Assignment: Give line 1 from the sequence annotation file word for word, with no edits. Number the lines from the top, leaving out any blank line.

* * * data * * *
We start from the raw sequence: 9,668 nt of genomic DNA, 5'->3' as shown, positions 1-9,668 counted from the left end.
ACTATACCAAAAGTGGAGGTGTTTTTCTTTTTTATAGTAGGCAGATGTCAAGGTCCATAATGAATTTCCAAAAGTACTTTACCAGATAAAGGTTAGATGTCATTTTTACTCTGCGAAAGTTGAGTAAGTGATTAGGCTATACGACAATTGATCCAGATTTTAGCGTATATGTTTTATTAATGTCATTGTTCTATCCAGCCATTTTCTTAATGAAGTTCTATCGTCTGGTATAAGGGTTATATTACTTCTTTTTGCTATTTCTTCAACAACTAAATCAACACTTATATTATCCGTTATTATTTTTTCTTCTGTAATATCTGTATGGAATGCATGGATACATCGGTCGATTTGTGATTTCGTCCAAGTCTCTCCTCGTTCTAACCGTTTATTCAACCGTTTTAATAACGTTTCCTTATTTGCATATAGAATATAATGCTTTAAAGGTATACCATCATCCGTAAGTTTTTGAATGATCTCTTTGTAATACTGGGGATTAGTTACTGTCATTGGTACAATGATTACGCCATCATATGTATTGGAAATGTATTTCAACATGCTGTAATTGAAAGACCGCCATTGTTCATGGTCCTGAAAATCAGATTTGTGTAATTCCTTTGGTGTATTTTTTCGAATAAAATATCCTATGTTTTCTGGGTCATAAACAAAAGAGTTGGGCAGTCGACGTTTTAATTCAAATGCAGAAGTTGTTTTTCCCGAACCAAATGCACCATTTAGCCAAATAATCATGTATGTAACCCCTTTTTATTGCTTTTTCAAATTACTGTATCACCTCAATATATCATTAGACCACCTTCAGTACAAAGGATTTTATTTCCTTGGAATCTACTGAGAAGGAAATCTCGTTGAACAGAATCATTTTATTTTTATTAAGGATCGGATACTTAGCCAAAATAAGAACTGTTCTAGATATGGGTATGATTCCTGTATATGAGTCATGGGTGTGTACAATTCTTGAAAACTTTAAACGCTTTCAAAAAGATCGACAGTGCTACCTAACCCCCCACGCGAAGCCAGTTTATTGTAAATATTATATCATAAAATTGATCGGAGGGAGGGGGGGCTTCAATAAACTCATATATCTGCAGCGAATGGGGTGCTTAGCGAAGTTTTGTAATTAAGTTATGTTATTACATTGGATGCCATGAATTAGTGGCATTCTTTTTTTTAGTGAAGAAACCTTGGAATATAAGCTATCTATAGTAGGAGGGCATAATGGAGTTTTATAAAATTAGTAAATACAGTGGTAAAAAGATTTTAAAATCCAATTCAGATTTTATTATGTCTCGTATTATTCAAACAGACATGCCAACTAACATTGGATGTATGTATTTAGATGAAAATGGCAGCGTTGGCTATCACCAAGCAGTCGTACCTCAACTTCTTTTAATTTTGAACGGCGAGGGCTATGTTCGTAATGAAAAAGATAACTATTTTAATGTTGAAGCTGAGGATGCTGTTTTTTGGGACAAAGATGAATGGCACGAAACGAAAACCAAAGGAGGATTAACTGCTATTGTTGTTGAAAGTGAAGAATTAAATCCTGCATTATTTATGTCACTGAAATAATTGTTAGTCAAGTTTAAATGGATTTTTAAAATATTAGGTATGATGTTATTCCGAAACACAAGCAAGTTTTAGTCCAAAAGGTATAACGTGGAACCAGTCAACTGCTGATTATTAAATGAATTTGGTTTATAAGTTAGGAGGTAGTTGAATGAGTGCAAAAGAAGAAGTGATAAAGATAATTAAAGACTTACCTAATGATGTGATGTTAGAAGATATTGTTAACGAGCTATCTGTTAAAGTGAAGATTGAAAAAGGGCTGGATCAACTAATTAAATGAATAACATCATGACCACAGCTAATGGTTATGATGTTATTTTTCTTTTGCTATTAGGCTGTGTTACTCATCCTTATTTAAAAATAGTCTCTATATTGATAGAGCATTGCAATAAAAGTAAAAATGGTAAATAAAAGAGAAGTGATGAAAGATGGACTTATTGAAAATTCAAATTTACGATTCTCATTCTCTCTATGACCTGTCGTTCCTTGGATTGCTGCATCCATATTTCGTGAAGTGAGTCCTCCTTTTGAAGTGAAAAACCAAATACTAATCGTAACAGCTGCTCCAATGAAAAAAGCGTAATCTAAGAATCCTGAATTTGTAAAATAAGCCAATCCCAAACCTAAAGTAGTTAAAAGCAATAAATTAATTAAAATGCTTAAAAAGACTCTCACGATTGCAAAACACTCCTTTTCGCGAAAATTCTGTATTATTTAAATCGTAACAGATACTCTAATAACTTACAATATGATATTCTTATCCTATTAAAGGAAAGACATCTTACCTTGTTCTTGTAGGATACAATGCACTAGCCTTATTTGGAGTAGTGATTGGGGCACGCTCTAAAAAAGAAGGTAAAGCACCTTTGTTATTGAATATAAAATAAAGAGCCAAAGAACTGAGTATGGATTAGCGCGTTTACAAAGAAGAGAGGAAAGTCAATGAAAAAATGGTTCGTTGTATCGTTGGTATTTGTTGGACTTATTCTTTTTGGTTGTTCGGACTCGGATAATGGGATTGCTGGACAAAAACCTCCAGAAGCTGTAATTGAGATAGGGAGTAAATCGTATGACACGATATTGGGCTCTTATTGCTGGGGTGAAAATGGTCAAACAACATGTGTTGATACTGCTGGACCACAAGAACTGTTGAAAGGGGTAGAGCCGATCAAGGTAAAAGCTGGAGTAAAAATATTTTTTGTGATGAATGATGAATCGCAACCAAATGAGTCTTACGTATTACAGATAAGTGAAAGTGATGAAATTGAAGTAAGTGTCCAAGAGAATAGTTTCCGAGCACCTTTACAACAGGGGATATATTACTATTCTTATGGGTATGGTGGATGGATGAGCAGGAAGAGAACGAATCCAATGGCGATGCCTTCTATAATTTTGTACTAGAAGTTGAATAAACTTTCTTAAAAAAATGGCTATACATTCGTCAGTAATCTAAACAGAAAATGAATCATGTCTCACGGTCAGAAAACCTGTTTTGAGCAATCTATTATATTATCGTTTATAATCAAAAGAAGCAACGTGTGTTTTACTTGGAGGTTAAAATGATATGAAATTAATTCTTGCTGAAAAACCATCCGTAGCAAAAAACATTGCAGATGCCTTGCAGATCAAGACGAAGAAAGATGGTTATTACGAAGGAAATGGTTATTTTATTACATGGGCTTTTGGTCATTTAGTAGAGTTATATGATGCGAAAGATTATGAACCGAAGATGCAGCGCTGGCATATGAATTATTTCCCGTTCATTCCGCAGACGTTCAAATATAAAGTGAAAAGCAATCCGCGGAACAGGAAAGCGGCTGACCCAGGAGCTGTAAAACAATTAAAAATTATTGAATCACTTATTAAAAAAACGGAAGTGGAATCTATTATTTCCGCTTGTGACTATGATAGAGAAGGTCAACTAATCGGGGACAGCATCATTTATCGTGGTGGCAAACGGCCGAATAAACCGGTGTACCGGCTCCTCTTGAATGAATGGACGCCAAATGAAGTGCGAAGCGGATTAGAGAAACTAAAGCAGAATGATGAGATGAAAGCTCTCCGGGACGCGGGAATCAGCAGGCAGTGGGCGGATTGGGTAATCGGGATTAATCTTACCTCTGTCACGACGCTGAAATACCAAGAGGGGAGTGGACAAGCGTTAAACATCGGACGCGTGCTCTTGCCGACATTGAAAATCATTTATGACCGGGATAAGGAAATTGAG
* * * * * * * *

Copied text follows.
We start from the raw sequence: 9,668 nt of genomic DNA, 5'->3' as shown, positions 1-9,668 counted from the left end.